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Turkey’s Infamous ‘Fairy Chimneys’ Are Open To Tourists For The First Time

They're millions of years in the making.

Arguably the greatest thing about travel is there’s always something new to discover, no matter how well-explored the land. Some attractions are new editions, while others — like Turkey’s legendary “fairy chimney’s” — open to tourists after forming over the course of millions of years.

Hoodoos, more commonly known as “fairy chimneys”, get their name from local legend, which says the natural structures are in fact enormous chimneys to the houses of fairies living below the earth’s surface. While the area — not to be confused with similar formations in Cappadocia — has always been open to the public, it’s the first time they’ve attracted tourists on a large scale.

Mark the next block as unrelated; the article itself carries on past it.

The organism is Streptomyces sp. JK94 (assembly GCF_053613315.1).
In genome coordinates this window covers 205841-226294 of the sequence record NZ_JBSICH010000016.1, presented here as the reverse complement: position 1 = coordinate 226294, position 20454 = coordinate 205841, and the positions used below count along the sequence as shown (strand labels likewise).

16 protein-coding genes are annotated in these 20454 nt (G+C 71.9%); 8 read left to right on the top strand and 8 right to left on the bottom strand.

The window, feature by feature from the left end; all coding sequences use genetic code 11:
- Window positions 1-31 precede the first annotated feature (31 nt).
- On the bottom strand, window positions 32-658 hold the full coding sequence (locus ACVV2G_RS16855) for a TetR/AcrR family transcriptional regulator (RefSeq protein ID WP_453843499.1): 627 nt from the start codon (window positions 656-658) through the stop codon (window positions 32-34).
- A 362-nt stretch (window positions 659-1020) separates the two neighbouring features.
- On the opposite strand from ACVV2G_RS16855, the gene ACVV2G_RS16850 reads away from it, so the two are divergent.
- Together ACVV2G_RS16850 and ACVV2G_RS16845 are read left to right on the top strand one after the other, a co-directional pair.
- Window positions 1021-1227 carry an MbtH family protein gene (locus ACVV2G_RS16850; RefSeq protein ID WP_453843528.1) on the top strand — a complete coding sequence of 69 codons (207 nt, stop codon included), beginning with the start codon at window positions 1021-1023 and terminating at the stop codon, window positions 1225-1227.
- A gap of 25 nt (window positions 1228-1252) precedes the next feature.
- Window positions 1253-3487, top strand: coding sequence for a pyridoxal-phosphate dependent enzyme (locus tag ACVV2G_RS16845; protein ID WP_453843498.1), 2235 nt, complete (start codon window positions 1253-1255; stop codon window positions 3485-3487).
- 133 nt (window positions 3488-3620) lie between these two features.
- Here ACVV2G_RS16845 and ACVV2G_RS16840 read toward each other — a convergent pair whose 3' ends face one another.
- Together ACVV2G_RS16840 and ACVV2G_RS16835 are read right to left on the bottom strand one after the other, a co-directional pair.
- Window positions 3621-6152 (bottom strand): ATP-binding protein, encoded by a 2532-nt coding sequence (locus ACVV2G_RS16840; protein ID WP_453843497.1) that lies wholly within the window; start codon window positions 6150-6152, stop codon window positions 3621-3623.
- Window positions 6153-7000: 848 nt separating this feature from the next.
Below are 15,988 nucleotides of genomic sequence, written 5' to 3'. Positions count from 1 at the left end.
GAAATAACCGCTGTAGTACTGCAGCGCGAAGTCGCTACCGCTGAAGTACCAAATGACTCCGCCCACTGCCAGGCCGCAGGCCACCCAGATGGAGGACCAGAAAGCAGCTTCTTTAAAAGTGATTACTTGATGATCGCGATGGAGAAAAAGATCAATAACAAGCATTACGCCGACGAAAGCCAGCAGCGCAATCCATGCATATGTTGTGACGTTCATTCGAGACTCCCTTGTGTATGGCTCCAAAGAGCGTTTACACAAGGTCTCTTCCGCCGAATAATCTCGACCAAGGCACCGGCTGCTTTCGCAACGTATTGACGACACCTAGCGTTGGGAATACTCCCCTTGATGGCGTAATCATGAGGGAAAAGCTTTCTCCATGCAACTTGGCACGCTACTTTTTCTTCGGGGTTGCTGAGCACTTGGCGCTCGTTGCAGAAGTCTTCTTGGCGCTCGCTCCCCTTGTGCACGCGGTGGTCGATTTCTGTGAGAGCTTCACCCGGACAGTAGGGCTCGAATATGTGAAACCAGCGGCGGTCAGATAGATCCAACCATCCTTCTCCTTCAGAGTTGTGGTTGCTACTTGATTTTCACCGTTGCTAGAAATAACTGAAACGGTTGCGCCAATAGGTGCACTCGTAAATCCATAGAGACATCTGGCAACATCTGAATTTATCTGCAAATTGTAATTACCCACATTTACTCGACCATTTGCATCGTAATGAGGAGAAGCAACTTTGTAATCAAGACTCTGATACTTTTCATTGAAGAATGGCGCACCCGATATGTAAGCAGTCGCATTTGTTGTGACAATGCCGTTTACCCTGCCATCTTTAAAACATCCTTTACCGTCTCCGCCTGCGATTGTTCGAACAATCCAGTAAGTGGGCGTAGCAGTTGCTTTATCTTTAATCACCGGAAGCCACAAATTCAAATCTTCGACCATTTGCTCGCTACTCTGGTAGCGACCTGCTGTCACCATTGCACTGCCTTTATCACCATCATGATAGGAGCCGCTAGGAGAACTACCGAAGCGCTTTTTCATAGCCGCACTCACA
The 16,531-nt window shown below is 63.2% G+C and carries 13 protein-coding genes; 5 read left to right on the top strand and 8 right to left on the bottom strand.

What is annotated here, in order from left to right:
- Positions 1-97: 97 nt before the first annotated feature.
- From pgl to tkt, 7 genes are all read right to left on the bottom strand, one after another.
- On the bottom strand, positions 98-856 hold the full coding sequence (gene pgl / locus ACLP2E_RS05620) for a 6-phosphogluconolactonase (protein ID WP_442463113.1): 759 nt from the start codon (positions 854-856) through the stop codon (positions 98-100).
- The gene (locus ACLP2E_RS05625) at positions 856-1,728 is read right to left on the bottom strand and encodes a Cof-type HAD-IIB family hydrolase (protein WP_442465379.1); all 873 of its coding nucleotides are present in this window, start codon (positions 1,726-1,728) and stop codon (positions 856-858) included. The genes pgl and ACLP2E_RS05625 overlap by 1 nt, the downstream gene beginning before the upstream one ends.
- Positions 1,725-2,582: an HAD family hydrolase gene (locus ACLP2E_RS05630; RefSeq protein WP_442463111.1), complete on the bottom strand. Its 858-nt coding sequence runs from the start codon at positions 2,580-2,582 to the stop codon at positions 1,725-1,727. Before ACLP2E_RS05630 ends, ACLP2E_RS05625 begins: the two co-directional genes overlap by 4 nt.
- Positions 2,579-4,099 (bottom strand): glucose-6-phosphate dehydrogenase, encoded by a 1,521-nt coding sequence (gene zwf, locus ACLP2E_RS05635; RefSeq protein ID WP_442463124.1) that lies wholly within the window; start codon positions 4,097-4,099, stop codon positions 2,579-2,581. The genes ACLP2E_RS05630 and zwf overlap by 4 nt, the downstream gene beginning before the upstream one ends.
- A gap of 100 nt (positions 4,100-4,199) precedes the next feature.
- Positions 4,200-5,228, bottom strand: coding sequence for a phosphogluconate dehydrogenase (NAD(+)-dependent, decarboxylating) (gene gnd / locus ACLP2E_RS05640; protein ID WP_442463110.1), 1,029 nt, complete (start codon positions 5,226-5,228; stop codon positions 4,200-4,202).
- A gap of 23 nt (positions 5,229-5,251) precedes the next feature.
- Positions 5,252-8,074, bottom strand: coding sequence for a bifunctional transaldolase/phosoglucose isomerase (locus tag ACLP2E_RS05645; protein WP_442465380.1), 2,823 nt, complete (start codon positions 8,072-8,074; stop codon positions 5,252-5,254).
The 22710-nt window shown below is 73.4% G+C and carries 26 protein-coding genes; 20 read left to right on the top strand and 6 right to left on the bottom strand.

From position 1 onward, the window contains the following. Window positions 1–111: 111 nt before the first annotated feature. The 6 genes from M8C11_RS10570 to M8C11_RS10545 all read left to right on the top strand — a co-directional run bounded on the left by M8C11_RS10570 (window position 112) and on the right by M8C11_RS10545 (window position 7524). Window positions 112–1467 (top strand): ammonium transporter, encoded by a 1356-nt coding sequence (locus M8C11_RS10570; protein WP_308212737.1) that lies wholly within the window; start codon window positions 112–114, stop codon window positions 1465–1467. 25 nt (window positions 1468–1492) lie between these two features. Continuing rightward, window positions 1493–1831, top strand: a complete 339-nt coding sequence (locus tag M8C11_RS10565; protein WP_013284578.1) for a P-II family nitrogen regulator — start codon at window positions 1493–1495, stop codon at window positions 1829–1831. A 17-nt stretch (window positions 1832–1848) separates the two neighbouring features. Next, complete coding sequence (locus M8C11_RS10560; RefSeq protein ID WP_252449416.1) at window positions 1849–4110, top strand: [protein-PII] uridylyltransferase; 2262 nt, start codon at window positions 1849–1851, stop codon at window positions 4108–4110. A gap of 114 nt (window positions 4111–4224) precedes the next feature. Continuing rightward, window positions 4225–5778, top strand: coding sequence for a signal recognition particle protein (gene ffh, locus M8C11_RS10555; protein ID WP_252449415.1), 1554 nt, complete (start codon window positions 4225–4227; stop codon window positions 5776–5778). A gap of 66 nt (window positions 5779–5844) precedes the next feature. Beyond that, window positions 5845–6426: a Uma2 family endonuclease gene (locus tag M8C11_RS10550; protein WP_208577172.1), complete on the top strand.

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The rock formations are mostly found in dry, hot areas and range in size from the height of an average human to a 10-storey building.

They’re caused by volcanic eruptions that occurred millions of years ago, after which layers of ash covering the ground eventually shaped into a soft rock formation. After years of erosion, the tough pillars which now reach into the skies were left behind.

The Narman fairy chimneys boast vibrant red hues caused by the iron oxide sediment.

The area has been UNESCO World Heritage-listed since 2012 and, with the new infrastructure and facilities, is a ring-in for permanency on the list.

According to DailySabah geographer-researcher Serdar Karahan, the site has the potential to attract six million tourists a year, adding that the most beautiful vistas and volcanic landscape can be seen in winter and spring.

(Lead Image: Wikipedia Commons)

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